My rating: 4.5 of 5
Rated PG-13/Trigger warning for suicide
Sara Price receives a phone call from Japan informing her that her twin sister Jess was last seen entering Aokigahara Forest–a place legendary for people going to commit suicide–and is presumed dead. But Sara knows better. Ever since they were kids, she’s been able to sense Jess’s existence, tell when she’s in trouble. So she knows that Jess is still alive, and as so many times before, that she needs Sara’s help. Arriving in Japan, Sara is warned off numerous times, told of the yūrei that haunt the forest, driving people to madness and luring those with sadness in their hearts to kill themselves, even if that wasn’t their intention. But Sara refuses to be dissuaded, and teaming up with reporter Aiden and trail-guide Michi, she sets off into the forest in search of her sister.
I initially picked up The Forest for the simple reason that Eoin Macken is in it. For the record, don’t do that. His role here isn’t that big, and while I liked his character, the writing here simply did not do justice to his immense skill as an actor. Having said that, I very much do not regret watching this movie. It’s an unexpected horror/thriller that refuses to fall into any of your typical genre niches neatly. There’s an Asian horror feel to it that goes beyond just the setting, but it’s not strictly an Asian horror film. Nor is it your typical jump-scare, blood and gore fest that so many horror movies are. In fact, although it seems strange to say this in regards to any horror sort of movie, The Forest is remarkably clean. Still not family friendly, obviously, what with the scariness and allusions to suicide that are prevalent, but it’s not all the sex and language and blood that so many movies of this sort seem to stoop to. Rather, this movie is a slow, atmospheric build of emotional, mental, and psychological horror over the course of the entire movie. If you’re not a fan of the slow burn, it will probably drive you crazy; give this movie a pass. But if you’ve got the patience, the atmosphere of tension that builds is quite well done–the lighting, music, acting, sets, backstory, everything working together quite brilliantly. There’s a sense of mystery that plays in well, and of course, the supernatural element as the yūrei here are real . . . at least in Sara’s head. And that’s where things get really interesting as we have this slow descent into madness from her perspective, so we as the viewers aren’t always able to tell what’s real and what isn’t either. I’ve seen a lot of controversial ratings for this movie–some very positive, others negative in the extreme–but personally, I feel The Forest is one of the best horror/thriller movies I’ve seen, period. Recommended, at least for those who have the patience for the slower pacing.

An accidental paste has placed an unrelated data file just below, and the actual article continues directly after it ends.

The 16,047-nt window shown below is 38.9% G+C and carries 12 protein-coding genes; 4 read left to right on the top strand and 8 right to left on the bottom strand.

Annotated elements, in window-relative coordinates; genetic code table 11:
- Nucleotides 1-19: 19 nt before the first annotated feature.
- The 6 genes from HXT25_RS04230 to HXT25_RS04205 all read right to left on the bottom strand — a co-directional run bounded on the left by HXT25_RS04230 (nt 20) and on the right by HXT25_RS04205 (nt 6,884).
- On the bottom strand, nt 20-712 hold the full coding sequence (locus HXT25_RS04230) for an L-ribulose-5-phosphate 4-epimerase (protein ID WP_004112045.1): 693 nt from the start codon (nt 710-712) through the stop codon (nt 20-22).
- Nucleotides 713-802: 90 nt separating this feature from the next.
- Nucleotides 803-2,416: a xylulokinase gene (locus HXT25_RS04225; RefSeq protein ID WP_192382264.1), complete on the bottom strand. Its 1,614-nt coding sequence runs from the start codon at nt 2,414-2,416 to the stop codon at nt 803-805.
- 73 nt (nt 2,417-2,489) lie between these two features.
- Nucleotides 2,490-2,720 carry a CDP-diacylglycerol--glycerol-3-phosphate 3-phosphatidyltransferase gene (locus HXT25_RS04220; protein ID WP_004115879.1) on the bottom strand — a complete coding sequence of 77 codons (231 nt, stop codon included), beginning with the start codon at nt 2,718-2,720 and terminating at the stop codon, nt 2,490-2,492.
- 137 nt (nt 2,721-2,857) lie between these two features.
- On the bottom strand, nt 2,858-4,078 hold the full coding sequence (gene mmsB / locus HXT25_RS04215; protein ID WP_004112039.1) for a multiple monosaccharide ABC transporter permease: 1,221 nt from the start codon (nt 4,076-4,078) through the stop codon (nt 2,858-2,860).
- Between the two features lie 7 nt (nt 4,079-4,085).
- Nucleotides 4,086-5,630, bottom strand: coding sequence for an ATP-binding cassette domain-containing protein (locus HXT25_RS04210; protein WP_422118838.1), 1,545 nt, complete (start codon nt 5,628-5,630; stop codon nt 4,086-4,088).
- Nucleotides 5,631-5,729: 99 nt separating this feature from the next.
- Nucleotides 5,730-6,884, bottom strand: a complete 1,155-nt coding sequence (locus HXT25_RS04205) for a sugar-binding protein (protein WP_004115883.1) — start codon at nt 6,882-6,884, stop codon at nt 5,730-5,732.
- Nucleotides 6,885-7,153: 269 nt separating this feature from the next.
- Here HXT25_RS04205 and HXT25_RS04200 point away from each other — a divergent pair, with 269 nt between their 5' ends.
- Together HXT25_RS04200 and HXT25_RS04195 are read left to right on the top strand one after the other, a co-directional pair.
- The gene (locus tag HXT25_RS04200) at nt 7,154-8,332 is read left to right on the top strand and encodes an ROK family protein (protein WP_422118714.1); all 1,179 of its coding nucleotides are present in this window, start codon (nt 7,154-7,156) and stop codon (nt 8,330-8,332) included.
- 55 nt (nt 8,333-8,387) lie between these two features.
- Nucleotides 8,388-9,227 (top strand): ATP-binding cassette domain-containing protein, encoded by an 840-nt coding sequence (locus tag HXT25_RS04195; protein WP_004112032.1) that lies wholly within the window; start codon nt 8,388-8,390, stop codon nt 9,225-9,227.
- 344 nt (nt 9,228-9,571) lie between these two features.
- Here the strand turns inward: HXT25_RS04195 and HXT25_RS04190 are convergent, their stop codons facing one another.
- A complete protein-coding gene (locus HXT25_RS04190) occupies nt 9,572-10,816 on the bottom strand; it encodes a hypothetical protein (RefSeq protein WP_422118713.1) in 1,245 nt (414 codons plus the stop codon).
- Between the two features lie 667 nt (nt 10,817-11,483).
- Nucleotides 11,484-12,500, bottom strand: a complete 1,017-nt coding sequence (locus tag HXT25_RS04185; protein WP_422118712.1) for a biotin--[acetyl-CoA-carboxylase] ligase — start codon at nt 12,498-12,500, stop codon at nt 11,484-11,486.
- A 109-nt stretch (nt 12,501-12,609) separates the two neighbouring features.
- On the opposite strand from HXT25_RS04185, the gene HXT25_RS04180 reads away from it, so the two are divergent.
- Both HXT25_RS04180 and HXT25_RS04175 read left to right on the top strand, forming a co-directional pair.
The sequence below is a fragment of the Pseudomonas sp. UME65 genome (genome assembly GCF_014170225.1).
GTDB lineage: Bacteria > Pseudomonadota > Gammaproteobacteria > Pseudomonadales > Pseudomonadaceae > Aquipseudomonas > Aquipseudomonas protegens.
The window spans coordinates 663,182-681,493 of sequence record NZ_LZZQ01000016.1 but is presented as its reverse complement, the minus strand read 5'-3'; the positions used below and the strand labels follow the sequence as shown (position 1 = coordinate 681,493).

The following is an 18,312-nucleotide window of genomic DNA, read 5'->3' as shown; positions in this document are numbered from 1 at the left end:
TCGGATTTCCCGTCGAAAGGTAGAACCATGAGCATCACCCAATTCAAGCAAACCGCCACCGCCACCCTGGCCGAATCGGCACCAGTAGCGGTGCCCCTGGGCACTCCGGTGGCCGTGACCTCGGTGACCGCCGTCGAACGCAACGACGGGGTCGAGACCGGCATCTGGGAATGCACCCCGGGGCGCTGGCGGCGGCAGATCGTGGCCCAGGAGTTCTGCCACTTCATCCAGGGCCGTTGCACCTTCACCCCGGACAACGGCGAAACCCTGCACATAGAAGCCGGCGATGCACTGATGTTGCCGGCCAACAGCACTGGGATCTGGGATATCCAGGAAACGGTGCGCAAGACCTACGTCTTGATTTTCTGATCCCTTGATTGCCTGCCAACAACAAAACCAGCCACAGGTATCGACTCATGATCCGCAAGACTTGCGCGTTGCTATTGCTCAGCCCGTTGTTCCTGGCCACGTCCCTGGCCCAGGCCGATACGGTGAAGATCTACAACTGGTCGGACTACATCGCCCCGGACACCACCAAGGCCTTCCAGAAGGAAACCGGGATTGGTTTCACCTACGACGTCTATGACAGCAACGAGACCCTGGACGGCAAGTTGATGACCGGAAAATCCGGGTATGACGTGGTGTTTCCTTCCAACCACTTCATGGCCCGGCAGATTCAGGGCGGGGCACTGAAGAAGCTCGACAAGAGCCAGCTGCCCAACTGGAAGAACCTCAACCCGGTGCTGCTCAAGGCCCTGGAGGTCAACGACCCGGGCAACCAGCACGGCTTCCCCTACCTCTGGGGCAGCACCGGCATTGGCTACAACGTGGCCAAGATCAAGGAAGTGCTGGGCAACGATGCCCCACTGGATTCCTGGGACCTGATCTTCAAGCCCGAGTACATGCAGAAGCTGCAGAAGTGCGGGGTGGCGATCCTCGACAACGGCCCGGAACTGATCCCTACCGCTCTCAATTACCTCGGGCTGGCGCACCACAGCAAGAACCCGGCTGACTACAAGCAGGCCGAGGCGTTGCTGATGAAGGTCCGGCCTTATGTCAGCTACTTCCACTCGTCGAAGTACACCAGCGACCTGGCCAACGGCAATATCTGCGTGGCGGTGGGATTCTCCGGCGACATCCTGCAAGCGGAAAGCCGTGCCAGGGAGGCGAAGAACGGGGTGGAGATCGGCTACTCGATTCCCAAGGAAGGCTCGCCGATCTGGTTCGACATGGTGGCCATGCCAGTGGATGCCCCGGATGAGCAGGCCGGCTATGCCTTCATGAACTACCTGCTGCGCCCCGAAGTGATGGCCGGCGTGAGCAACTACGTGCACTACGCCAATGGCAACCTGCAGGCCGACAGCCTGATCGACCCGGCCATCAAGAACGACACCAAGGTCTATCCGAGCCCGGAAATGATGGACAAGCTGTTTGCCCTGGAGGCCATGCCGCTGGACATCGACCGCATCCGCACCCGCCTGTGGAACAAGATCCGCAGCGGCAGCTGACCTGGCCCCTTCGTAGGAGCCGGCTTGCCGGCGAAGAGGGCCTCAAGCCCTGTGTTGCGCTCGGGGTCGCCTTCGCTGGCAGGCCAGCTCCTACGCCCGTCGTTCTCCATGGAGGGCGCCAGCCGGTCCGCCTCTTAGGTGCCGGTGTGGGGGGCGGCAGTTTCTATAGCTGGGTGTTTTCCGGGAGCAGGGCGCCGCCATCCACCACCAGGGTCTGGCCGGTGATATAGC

Written by Ben Ketai, Sarah Cornwell, & Nick Antosca/Directed by Jason Zada/Produced by Tory Metzger, David S. Goyer, & David Linde/Starring Natalie Dormer, Taylor Kinney, Yukiyoshi Ozawa, & Eoin Macken/Music by Bear McCreary